"She appeared lovely; the winds exposed her form to view, and the gusts meeting her fluttered about her garments, as they came in contact, and the light breeze spread behind her careless locks; and thus, by her flight, was her beauty increased. But the youthful God has not patience any longer to waste his blandishments; and as love urges him on, he follows her steps with hastening pace. .. And so is the God, and so is the virgin; he swift with hopes, she with fear. .. Hardly had she ended her prayer, when a heavy torpor seizes her limbs; and her soft breasts are covered with a thin bark. Her hair grows into green leaves, her arms into branches; her feet, the moment before so swift, adhere by sluggish roots; a leafy canopy overspreads her features; her elegance alone remains in her. This, too, Ph?bus admires, and placing his right hand upon the stock, he perceives that the breast still throbs beneath the new bark; and then, embracing the branches as though limbs in his arms, he gives kisses to the wood, and yet the wood shrinks from his kisses. To her the God said: ?But since thou canst not be my wife, at least thou shalt be my tree; my hair, my lyre, my quiver shall always have thee, oh laurel!" (Book the First, Fable XII: Apollo and Daphne)

Sinossi: . 1880 edition. : ...tecta palustri, 630 sed pia Baucis anus parilique aetate Philemon illa sunt annis iuncti iuvenalibus, illa consenuere casa paupertatemque fatendo effecere levem nec iniqua mente ferendo. nec refert, dominos illic famulosve requiras: 635 tota domus duo sunt, idem parentque iubentque. Ergo ubi caelicolae parvos tetigere penates afler opem mersaeque precor feritate paterna da neptune locum, vel sit locus ipsa ipse h1 ipsa h'J licebit. hunc hanc quoque conplectar. mouit caput aequoreus rex concussitque suis omnes assensibus undas. extimuit nymphe, nabat tamen; ipse ipsa natantis tenebam pectora tegebam tangebam tepido salientia motu. dumque ea contraecto, totum durescere sensi corpus et inductis condi praecordia terris. dum loquor e. q. s. quae spuria ette, divertit temporibui a divertit haud ita bene conpotita, cognovit Merkel 620 tiliae (tili i. r.) ? 621 medio ? i modico « Heim. 624 haud ex aut M 632 ill M iuven.tlibus M am (fuit iuuenalibus) iuuenilibus » 633 lerendo ? 634 ferendo, in marg. u ferendo M ferendam X 635 famulosne M famulosne ? 637 paucos M summissoque humiles intraruut vertice postes, membra senex posito iussit relevare sedili, quo superiniecit textum rude sedula Baucis. 640 inde foco tepidum cinerem dimovit et ignes suscitat hesternos foliisque et cortice sicco nutrit et ad flammas anima producit anili. multifidasque faces ramaliaque arida tecto detulit et minuit parvoque admovit aëno. 645 quodque suus coniunx riguo conlegerat horto, truncat holus foliis. furca levat ille bicorni sordida terga suis nigro pendentia tigno servatoque diu resecat de tergore partem exiguam sectamque domat ferventibus undis. 650 Interea medias fallunt sermonibus horas concutiuntque torum de molli fluminis ulva 655 inpositum lecto, sponda pedibusque salignis. vestibus hunc velant, quas non nisi tempore festo sternere consuerant: sed et haec vilisque vetusque vestis erat, lecto non indignanda saligno....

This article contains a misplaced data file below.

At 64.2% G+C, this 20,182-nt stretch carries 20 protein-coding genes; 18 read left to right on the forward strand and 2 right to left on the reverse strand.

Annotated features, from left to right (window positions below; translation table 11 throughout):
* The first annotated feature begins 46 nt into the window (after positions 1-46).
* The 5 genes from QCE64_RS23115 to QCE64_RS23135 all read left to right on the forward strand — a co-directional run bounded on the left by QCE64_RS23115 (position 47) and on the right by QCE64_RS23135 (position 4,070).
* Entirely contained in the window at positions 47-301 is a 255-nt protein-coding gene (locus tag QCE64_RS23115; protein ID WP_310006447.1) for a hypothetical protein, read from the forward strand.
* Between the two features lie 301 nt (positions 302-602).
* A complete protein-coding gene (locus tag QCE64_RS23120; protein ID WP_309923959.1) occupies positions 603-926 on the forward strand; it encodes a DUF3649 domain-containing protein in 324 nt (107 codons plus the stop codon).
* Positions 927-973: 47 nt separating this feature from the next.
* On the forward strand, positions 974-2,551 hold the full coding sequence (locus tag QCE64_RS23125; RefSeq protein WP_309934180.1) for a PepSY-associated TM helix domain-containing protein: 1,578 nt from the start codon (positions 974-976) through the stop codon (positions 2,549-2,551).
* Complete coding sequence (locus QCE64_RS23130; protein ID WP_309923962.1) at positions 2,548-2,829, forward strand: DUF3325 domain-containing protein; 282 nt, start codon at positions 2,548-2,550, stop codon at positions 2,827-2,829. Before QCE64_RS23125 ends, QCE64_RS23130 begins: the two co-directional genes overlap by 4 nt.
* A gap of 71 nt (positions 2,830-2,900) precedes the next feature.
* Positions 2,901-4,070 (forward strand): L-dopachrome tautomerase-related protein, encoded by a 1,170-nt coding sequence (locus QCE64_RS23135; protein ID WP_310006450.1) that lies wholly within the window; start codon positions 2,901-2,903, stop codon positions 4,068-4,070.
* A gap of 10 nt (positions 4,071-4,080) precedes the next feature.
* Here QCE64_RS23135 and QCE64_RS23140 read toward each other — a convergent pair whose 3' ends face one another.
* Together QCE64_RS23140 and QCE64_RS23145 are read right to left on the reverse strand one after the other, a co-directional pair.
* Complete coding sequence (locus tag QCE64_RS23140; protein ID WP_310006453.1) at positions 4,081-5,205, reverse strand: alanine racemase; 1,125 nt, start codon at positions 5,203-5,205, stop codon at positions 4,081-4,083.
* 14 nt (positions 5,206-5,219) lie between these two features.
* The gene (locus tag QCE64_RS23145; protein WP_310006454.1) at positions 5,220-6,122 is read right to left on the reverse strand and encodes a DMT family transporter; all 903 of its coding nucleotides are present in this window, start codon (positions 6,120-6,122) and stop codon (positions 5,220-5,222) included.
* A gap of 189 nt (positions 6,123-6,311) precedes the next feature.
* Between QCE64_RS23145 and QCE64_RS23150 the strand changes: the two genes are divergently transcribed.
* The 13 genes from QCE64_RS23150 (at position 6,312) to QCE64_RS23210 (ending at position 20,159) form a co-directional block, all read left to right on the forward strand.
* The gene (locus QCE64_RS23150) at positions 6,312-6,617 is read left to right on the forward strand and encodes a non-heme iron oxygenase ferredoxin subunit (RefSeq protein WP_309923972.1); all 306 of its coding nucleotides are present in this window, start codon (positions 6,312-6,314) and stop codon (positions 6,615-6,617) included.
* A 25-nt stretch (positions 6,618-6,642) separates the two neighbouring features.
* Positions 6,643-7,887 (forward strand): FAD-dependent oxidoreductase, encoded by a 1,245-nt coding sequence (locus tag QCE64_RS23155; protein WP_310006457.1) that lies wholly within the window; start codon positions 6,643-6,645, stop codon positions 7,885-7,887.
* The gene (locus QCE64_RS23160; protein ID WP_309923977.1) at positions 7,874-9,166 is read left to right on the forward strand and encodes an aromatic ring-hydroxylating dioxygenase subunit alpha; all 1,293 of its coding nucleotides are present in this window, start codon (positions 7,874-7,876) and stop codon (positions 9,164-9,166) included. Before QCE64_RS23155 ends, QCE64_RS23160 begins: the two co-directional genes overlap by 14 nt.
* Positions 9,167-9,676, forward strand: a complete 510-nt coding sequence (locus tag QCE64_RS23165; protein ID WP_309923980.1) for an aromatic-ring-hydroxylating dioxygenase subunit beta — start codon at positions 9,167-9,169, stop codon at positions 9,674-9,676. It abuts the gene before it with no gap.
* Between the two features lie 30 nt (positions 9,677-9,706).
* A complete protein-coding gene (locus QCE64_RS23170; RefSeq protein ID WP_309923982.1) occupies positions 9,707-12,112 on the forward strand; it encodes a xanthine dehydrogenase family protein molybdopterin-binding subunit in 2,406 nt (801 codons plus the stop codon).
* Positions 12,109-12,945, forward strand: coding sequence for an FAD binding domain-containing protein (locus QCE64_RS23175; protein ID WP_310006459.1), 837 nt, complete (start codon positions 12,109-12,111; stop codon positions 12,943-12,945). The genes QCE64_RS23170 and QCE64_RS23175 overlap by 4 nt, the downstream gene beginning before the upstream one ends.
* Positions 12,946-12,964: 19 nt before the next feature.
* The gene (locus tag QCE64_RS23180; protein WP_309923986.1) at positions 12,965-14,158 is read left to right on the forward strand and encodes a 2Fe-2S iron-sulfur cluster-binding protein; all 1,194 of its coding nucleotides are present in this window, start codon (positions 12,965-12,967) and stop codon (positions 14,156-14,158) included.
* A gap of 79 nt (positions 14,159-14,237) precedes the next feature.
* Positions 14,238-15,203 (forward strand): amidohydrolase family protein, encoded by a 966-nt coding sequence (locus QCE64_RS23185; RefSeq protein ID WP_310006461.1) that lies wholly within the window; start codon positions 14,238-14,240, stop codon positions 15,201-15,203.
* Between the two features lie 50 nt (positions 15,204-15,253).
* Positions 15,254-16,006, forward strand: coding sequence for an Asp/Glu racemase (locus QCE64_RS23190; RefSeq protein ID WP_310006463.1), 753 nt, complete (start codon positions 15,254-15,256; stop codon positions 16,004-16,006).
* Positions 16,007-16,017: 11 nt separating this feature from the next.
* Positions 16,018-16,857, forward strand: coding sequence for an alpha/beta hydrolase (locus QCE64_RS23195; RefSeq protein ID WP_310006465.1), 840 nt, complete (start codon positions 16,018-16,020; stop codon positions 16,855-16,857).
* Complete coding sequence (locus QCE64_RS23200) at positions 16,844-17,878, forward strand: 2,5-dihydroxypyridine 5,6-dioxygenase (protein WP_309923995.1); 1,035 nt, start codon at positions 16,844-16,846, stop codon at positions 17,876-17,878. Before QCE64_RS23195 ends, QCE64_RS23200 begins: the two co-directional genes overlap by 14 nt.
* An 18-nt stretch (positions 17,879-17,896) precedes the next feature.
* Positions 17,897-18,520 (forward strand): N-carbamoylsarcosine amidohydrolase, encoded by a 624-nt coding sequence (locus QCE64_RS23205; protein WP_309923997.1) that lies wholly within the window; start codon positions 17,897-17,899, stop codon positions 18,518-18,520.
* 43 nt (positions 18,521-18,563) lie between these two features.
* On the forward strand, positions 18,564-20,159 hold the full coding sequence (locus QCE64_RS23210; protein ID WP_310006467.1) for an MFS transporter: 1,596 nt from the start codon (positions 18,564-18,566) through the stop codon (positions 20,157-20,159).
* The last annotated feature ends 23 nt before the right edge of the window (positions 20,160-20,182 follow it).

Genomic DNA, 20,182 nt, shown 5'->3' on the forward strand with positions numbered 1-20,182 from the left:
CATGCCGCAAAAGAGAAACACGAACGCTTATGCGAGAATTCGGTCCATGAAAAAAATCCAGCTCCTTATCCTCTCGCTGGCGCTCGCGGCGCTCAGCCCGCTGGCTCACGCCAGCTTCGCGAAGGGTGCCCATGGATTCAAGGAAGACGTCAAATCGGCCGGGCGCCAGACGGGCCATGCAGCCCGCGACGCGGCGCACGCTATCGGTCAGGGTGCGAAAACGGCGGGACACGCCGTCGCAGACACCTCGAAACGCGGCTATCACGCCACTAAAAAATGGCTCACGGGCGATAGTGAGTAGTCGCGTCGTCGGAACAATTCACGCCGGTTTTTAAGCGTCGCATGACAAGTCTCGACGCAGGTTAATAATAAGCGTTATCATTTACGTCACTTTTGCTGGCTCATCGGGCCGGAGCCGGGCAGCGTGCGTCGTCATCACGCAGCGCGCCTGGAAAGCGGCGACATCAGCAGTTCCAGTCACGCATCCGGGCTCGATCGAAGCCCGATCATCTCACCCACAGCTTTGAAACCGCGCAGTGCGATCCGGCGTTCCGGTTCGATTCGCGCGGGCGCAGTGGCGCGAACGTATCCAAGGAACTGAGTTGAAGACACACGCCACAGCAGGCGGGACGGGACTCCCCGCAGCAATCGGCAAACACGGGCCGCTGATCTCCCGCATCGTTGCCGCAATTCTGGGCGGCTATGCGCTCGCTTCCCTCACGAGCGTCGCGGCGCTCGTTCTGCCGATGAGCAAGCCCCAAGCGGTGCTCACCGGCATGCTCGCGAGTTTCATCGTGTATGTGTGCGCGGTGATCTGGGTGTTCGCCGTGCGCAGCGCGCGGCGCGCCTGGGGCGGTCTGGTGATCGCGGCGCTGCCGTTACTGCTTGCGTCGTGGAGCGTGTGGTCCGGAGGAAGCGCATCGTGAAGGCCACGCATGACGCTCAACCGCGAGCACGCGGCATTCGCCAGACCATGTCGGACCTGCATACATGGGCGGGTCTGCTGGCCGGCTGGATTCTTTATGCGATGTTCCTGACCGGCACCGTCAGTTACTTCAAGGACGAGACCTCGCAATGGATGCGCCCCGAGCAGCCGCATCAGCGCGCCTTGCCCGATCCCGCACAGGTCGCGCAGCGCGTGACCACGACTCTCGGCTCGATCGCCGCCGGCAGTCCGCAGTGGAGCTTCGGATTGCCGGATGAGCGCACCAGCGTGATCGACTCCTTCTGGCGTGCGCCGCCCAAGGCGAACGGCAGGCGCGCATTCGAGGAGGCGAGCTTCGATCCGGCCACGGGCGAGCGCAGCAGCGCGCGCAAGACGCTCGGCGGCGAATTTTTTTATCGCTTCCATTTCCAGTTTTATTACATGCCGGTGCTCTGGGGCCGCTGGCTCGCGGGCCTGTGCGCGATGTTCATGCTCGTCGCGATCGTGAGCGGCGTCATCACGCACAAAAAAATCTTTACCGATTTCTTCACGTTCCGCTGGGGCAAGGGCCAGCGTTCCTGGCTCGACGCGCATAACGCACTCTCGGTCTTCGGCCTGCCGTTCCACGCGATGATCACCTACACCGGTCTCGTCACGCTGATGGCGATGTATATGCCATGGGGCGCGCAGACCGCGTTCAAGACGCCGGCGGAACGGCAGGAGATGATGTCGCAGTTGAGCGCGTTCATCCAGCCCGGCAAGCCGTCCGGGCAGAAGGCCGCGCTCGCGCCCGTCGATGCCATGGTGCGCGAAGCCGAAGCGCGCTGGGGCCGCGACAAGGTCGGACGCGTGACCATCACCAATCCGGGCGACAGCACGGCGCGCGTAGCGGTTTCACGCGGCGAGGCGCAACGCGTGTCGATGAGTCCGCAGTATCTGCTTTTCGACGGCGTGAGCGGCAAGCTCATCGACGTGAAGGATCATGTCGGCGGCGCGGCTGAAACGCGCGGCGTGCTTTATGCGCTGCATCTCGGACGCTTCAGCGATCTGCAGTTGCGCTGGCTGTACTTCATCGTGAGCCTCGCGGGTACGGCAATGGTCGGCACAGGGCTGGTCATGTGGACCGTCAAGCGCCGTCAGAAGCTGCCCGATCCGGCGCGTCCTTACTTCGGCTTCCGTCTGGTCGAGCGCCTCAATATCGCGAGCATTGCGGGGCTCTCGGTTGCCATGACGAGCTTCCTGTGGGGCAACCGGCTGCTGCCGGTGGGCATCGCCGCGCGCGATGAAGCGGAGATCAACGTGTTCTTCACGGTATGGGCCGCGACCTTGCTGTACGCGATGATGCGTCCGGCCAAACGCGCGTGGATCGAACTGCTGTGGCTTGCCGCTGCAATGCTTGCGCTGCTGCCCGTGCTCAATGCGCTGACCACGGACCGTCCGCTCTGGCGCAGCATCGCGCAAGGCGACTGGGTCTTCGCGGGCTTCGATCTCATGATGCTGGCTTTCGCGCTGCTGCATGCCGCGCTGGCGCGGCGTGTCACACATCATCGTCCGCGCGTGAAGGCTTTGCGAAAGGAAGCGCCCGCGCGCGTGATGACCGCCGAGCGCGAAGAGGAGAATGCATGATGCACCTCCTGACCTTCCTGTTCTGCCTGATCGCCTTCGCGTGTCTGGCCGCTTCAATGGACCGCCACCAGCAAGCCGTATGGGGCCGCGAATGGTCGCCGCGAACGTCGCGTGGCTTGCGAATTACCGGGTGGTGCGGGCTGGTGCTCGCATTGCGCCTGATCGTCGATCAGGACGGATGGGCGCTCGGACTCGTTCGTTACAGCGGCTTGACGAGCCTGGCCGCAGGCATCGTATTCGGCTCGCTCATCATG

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Dati bibliografici

Titolo: The Metamorphoses (Mentor Series)

Casa editrice: Signet

Data di pubblicazione: 1960

Condizione libro: very good